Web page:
A competitive, three-month primary campaign has left Mitt Romney damaged as he prepares for a likely general-election fight with President Barack Obama, a Washington Post-ABC News poll shows.
Obama, 50, holds advantages over Romney, 65, on personal attributes, even as the incumbent remains vulnerable among Americans concerned that the economic recovery is taking too long.
If a general election were held now, registered voters would divide 51 percent for the president and 44 percent for the former Massachusetts governor.
Obama is boosted by his support among women, a constituency that favors him by 19 percentage points over Romney. Among men, Romney has an 8 percentage point advantage. The two candidates are tied among independent voters, a group that can determine the winner of presidential elections.
General elections are fought on a state-by-state basis, so the national figures offer a general measure of the race and aren’t predictive of the outcome. The poll was taken April 5-8 and has a margin of error of plus or minus 3.5 percentage points on the full sample.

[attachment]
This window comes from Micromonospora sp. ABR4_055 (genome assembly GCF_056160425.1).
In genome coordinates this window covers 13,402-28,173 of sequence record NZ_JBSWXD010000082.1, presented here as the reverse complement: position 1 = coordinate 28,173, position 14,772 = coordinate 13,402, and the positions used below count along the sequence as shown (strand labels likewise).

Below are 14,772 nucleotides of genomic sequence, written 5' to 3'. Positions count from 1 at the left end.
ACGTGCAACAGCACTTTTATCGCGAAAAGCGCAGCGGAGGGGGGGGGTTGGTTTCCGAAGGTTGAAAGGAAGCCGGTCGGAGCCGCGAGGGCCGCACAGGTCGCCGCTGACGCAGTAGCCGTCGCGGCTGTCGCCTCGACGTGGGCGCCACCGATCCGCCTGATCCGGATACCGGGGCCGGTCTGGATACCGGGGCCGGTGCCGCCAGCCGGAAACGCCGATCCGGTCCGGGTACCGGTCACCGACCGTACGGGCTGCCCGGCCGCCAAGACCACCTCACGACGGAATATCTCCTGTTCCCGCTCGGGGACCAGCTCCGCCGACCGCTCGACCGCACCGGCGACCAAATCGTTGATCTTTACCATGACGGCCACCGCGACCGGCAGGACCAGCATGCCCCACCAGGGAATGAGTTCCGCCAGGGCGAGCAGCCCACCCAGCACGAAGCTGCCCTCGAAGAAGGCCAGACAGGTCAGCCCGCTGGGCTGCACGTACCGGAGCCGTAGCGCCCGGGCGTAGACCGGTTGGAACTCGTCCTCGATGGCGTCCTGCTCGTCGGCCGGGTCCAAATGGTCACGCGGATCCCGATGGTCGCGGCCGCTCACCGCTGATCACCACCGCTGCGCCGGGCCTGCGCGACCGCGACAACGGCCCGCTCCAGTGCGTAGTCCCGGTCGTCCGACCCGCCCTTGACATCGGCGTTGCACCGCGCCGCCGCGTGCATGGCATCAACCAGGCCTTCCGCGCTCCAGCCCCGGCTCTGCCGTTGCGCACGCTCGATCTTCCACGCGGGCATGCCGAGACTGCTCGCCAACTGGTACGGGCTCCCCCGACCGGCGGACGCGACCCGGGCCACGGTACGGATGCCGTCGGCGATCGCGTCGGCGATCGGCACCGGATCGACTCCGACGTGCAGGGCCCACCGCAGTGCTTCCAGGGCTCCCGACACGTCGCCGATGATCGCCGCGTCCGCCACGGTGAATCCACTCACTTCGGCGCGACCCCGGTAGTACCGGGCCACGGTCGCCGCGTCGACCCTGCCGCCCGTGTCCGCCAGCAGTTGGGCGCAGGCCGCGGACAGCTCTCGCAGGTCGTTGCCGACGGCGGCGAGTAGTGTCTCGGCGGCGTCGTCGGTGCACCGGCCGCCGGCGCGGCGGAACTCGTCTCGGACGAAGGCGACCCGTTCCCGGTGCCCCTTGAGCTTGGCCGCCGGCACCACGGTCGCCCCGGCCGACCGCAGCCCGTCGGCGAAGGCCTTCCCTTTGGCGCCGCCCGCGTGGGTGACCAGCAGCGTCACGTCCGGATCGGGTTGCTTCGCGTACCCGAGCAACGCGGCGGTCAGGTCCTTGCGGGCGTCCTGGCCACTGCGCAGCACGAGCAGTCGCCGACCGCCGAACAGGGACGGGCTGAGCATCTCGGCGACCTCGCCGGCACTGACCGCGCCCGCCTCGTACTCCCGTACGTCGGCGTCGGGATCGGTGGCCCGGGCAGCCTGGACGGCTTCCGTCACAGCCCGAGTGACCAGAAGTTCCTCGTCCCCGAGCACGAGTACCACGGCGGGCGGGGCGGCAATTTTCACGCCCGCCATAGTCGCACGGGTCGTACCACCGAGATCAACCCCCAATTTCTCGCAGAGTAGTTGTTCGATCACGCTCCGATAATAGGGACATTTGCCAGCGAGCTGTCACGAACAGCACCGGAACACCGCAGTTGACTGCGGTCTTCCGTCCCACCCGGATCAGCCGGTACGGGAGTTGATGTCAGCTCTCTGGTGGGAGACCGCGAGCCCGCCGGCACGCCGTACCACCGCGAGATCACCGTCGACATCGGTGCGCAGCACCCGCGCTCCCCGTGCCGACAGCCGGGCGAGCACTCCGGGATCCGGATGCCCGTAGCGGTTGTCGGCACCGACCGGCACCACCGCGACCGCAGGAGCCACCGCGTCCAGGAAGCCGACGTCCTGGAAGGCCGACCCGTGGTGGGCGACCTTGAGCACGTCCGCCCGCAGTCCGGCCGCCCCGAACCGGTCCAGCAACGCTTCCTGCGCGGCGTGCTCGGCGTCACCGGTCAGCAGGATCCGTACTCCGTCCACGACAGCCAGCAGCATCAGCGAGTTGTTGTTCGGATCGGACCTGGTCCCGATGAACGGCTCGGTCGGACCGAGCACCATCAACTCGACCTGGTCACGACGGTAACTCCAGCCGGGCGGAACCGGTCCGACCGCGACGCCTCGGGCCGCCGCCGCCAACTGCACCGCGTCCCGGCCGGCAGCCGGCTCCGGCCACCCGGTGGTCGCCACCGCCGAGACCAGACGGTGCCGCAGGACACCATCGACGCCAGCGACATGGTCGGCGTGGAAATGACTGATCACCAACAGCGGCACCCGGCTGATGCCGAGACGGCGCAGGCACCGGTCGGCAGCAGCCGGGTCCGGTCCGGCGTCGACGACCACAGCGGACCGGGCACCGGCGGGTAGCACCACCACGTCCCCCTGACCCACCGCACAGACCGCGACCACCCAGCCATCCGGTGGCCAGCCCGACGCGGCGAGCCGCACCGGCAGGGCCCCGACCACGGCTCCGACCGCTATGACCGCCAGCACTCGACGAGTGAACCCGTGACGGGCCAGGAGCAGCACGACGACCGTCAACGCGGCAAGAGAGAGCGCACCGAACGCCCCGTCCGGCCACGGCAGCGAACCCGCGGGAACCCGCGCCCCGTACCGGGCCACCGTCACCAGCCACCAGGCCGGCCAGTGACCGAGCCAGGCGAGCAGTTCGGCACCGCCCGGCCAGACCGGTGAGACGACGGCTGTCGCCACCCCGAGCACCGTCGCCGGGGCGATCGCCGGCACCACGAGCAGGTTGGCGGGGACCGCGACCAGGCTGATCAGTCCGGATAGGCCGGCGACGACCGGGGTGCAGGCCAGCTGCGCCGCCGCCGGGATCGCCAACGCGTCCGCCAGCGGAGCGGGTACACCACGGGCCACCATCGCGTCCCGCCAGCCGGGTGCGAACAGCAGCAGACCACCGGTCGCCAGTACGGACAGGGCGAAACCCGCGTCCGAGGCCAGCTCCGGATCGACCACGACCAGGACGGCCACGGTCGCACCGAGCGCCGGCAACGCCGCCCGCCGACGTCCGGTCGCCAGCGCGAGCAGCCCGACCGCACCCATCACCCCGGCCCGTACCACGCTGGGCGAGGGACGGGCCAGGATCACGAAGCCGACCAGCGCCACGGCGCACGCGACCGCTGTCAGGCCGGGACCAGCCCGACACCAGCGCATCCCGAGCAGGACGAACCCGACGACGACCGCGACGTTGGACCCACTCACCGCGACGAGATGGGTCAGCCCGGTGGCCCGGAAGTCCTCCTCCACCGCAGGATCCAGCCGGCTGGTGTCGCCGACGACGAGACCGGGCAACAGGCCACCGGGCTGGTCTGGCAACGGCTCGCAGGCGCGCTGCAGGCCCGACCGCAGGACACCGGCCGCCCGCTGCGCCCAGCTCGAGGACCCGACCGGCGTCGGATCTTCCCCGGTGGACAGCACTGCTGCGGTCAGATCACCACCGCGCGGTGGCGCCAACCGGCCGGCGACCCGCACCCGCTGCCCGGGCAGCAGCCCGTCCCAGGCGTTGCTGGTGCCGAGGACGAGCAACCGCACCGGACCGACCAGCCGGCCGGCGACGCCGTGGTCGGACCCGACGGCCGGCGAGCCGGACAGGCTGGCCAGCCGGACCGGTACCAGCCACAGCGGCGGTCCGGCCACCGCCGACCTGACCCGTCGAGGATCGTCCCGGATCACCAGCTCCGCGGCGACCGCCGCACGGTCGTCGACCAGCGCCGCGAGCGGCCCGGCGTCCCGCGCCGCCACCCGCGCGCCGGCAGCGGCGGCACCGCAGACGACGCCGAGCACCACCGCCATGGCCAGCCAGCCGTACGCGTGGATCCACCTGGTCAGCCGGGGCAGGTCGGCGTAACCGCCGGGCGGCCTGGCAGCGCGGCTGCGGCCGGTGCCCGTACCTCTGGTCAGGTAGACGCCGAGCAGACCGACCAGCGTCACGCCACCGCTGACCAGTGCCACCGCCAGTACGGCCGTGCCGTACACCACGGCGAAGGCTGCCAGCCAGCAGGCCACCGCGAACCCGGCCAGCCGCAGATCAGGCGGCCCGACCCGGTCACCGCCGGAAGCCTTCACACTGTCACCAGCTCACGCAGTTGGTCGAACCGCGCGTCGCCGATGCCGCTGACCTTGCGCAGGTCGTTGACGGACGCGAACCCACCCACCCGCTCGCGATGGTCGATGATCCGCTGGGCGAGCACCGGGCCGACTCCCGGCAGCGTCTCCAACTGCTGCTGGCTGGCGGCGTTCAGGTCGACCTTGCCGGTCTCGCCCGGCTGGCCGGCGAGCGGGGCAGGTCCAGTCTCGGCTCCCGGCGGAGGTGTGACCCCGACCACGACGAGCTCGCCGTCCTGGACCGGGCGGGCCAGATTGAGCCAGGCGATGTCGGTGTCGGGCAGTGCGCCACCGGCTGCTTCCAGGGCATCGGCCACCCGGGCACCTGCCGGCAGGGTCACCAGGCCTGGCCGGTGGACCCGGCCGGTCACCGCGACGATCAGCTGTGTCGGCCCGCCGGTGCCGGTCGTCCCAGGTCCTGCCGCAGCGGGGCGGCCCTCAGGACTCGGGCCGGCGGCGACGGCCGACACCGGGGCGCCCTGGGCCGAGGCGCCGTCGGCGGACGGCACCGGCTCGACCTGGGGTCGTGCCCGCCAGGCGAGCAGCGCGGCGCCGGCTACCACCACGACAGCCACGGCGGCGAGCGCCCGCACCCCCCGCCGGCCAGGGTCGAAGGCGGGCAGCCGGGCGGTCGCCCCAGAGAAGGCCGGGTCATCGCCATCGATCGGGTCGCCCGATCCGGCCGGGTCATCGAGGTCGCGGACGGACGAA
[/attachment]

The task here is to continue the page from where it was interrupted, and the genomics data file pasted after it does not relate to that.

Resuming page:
Health Care Advantage
Obama leads Romney on who would do a better job protecting the middle class, handling international affairs and terrorism, and dealing with health-care policy. The only issue tested where Romney did markedly better was on who would deal more effectively with the federal budget deficit.
On economic issues, a potential match-up between the two men is more competitive, with Obama holding a 3 percentage point advantage on who is best to create jobs and Romney holding a 4-point edge on who is best to handle the economy.
The poll shows Americans are split on the question of whether the economy is improving. Almost two-thirds said the country is headed in the wrong direction and one-third said rising gas prices have caused them “serious” hardship.
Obama will speak today in Florida at fundraising events as well as give an address on the “Buffett rule,” a proposal named after billionaire investor Warren Buffett that would boost tax rates paid by households with incomes between $1 million and $2 million, phasing them up to a 30 percent minimum tax rate for those making more than $2 million a year. Romney is scheduled to campaign later today in Delaware and Pennsylvania, where Republican primaries will be held April 24.
-- Editors: Jeanne Cummings, Robin Meszoly